Legitimizing Claims of Special Knowledge

Towards an Epistemic Turn in Religious Studies

Authors

DOI:

https://doi.org/10.33356/temenos.107773

Keywords:

social epistemology, Gnosticism, conspiracy theories, knowledge, decolonialization

Abstract

A significant function of the category “religion” is demarcating and insulating particular claims of special knowledge — but too often, Religious Studies serves to mystify and defend this function, rather than critically analysing it. Drawing on categories in which claims of special knowledge are central, including Gnosticism, conspiracy theories and esotericism, this paper will look at the history of Religious Studies scholars operating within epistemes which it should be critiquing. Yet a focus on multiple and overlapping knowledges, and competition over epistemic capital, suggests a possible future for the social-scientific study of religion.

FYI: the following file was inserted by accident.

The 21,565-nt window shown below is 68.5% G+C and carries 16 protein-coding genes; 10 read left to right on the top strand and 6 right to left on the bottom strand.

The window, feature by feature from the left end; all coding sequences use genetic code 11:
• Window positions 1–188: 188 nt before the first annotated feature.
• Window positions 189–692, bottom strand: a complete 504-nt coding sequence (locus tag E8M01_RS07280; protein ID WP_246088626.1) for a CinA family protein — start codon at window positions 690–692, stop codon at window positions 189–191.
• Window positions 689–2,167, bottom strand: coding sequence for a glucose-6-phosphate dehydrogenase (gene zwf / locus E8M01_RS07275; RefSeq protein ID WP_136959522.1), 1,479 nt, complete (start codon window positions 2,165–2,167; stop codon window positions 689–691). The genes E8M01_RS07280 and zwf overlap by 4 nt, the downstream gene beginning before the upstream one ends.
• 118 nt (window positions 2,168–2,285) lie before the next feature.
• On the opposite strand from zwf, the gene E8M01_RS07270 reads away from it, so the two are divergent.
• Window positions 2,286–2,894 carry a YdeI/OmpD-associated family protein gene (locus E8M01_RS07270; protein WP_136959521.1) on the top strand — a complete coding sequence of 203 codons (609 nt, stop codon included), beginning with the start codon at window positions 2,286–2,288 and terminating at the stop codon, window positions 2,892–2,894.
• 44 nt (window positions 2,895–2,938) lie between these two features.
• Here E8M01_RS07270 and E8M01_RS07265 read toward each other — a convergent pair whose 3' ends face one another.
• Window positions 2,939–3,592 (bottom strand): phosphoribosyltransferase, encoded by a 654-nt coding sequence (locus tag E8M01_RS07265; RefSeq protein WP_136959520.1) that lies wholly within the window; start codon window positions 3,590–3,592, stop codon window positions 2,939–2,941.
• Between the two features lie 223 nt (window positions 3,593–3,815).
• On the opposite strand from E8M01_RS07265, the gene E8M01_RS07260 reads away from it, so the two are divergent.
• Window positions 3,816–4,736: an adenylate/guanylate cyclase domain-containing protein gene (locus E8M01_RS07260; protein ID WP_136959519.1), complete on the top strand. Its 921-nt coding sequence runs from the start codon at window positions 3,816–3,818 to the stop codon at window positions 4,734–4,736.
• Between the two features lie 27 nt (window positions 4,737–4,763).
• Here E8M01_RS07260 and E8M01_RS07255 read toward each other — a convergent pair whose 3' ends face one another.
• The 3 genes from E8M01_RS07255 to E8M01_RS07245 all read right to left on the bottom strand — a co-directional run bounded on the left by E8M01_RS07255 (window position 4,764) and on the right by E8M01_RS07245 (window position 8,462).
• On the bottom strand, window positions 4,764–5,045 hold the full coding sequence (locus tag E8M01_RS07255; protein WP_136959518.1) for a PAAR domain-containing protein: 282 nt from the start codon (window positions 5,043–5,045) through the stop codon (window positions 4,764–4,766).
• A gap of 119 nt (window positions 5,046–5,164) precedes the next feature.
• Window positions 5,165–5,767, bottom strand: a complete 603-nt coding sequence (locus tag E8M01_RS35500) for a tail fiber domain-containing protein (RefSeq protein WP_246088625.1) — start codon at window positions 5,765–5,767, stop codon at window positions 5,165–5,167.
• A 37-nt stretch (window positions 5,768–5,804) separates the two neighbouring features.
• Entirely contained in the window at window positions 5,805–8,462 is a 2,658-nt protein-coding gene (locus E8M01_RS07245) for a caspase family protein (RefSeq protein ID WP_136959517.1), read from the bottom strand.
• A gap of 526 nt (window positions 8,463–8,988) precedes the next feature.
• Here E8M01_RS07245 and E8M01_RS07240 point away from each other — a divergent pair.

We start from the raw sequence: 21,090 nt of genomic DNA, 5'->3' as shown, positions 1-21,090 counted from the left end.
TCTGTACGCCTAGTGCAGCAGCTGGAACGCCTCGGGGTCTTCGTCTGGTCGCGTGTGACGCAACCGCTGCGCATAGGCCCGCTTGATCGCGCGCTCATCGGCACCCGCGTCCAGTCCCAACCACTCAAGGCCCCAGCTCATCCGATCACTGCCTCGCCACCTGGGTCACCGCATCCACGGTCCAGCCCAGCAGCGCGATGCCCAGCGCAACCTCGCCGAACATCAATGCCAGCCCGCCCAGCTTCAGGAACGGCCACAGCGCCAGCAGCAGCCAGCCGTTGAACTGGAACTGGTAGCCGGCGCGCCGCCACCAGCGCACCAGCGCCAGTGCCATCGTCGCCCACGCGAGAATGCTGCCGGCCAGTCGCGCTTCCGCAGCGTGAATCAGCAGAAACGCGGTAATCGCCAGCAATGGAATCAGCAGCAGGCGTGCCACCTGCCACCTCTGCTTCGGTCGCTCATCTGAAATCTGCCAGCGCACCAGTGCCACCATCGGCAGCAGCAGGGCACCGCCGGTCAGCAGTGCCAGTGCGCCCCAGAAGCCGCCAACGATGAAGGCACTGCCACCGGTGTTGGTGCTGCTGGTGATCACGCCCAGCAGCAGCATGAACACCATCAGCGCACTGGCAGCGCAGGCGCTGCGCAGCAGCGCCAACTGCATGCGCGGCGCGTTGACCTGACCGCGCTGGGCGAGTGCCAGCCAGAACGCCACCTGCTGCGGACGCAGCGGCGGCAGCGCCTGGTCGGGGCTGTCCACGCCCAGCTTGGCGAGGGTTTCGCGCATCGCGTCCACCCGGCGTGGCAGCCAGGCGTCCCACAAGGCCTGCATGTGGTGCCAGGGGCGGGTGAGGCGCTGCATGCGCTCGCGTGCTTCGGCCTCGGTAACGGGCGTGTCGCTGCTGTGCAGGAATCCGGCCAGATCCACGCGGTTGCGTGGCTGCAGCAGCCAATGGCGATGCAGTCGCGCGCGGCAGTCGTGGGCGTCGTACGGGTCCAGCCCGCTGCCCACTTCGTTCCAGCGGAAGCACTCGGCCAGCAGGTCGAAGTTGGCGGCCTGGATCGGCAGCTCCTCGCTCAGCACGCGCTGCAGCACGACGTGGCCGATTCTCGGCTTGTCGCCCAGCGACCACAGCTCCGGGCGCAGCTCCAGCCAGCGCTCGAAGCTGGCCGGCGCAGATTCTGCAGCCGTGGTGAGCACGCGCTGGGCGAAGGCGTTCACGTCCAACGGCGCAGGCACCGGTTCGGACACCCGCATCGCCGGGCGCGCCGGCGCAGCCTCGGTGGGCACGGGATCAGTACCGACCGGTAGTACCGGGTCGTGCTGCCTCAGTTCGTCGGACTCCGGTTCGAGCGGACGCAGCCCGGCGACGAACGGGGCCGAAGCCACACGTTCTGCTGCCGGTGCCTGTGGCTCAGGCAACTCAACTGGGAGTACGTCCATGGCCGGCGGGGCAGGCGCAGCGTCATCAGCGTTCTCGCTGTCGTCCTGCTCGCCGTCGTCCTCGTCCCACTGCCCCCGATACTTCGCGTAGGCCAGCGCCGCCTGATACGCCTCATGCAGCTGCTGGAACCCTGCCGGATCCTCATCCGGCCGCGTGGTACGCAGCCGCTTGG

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Published

2021-06-23

How to Cite

Robertson, D. G. (2021). Legitimizing Claims of Special Knowledge: Towards an Epistemic Turn in Religious Studies. Temenos - Nordic Journal of Comparative Religion, 57(1), 17–34. https://doi.org/10.33356/temenos.107773